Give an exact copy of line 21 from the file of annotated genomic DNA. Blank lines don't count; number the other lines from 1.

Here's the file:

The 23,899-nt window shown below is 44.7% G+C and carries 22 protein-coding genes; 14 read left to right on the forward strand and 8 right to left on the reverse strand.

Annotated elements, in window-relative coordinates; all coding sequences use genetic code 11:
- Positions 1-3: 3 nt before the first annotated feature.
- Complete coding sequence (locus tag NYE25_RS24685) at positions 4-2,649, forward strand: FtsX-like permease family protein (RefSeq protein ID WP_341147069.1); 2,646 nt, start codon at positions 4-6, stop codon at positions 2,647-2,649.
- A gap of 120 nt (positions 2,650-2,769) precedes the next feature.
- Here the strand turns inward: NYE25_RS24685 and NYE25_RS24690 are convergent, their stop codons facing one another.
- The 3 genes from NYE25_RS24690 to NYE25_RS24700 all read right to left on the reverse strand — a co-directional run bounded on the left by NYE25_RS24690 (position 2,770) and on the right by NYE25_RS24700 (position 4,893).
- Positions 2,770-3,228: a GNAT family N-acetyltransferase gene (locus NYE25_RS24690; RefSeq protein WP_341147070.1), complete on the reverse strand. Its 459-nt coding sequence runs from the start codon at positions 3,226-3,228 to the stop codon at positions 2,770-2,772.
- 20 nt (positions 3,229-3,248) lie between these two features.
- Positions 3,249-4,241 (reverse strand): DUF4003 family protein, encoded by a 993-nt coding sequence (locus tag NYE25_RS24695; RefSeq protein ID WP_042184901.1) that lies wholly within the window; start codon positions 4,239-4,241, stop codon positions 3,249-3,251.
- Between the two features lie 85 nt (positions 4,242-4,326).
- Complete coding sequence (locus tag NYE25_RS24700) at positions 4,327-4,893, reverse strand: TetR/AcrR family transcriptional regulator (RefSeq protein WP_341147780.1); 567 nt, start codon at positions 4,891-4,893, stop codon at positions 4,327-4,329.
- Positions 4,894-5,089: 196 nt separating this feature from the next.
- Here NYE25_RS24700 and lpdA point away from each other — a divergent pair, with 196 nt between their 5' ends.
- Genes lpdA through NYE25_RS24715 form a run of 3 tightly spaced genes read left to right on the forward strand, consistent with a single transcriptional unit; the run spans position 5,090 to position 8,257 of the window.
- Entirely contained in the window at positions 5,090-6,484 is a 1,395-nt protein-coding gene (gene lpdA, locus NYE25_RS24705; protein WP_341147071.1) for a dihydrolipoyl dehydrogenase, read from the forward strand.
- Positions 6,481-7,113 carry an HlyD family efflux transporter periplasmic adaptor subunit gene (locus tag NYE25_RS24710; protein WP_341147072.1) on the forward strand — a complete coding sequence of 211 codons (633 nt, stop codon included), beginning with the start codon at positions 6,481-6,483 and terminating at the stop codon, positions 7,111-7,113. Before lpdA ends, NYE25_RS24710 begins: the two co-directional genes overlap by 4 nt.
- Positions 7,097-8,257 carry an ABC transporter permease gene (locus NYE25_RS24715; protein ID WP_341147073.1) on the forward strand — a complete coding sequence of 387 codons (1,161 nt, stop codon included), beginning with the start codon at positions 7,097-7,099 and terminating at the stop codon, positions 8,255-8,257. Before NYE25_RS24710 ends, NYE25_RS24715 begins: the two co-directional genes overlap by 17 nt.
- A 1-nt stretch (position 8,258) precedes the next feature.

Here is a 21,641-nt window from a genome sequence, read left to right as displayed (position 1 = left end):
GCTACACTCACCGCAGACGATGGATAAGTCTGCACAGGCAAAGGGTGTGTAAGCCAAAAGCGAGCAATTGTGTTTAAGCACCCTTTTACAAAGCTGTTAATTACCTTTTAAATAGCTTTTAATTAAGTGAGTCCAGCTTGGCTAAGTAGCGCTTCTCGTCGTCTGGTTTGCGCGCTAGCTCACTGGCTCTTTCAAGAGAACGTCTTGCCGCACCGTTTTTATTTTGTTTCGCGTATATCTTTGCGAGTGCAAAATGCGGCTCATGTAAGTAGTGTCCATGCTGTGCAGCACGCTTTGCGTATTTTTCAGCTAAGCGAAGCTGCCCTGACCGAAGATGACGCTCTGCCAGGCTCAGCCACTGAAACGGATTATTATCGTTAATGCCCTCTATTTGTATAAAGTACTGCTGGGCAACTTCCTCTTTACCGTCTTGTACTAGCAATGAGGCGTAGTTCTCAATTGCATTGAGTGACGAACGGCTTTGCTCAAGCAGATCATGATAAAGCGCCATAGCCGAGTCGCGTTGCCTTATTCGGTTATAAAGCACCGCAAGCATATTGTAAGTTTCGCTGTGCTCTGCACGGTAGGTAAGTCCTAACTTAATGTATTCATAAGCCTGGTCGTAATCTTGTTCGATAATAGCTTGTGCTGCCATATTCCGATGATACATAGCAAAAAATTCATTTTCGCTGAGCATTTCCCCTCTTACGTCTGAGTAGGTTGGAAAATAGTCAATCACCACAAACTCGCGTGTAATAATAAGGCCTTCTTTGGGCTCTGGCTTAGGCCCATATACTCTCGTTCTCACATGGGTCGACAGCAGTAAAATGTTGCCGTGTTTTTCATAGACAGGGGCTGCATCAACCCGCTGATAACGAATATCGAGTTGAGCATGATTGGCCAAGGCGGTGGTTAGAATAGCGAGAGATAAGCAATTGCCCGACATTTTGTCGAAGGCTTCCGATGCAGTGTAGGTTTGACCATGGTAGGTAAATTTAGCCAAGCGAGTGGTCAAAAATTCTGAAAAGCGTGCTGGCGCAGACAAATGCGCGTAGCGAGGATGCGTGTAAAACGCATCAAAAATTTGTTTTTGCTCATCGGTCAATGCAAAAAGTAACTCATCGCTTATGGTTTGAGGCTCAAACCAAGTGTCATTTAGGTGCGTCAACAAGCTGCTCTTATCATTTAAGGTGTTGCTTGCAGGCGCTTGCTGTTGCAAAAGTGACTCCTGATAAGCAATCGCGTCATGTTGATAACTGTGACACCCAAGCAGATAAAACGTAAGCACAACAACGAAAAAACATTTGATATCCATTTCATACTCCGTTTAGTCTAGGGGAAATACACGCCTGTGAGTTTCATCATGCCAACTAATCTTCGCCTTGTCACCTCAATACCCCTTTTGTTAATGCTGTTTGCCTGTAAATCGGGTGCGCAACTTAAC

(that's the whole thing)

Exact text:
GCTACACTCACCGCAGACGATGGATAAGTCTGCACAGGCAAAGGGTGTGTAAGCCAAAAGCGAGCAATTGTGTTTAAGCACCCTTTTACAAAGCTGTTAATTACCTTTTAAATAGCTTTTAATTAAGTGAGTCCAGCTTGGCTAAGTAGCGCTTCTCGTCGTCTGGTTTGCGCGCTAGCTCACTGGCTCTTTCAAGAGAACGTCTTGCCGCACCGTTTTTATTTTGTTTCGCGTATATCTTTGCGAGTGCAAAATGCGGCTCATGTAAGTAGTGTCCATGCTGTGCAGCACGCTTTGCGTATTTTTCAGCTAAGCGAAGCTGCCCTGACCGAAGATGACGCTCTGCCAGGCTCAGCCACTGAAACGGATTATTATCGTTAATGCCCTCTATTTGTATAAAGTACTGCTGGGCAACTTCCTCTTTACCGTCTTGTACTAGCAATGAGGCGTAGTTCTCAATTGCATTGAGTGACGAACGGCTTTGCTCAAGCAGATCATGATAAAGCGCCATAGCCGAGTCGCGTTGCCTTATTCGGTTATAAAGCACCGCAAGCATATTGTAAGTTTCGCTGTGCTCTGCACGGTAGGTAAGTCCTAACTTAATGTATTCATAAGCCTGGTCGTAATCTTGTTCGATAATAGCTTGTGCTGCCATATTCCGATGATACATAGCAAAAAATTCATTTTCGCTGAGCATTTCCCCTCTTACGTCTGAGTAGGTTGGAAAATAGTCAATCACCACAAACTCGCGTGTAATAATAAGGCCTTCTTTGGGCTCTGGCTTAGGCCCATATACTCTCGTTCTCACATGGGTCGACAGCAGTAAAATGTTGCCGTGTTTTTCATAGACAGGGGCTGCATCAACCCGCTGATAACGAATATCGAGTTGAGCATGATTGGCCAAGGCGGTGGTTAGAATAGCGAGAGATAAGCAATTGCCCGACATTTTGTCGAAGGCTTCCGATGCAGTGTAGGTTTGACCATGGTAGGTAAATTTAGCCAAGCGAGTGGTCAAAAATTCTGAAAAGCGTGCTGGCGCAGACAAATGCGCGTAGCGAGGATGCGTGTAAAACGCATCAAAAATTTGTTTTTGCTCATCGGTCAATGCAAAAAGTAACTCATCGCTTATGGTTTGAGGCTCAAACCAAGTGTCATTTAGGTGCGTCAACAAGCTGCTCTTATCATTTAAGGTGTTGCTTGCAGGCGCTTGCTGTTGCAAAAGTGACTCCTGATAAGCAATCGCGTCATGTTGATAACTGTGACACCCAAGCAGATAAAACGTAAGCACAACAACGAAAAAACATTTGATATCCATTTCATACTCCGTTTAGTCTAGGGGAAATACACGCCTGTGAGTTTCATCATGCCAACTAATCTTCGCCTTGTCACCTCAATACCCCTTTTGTTAATGCTGTTTGCCTGTAAATCGGGTGCGCAACTTAAC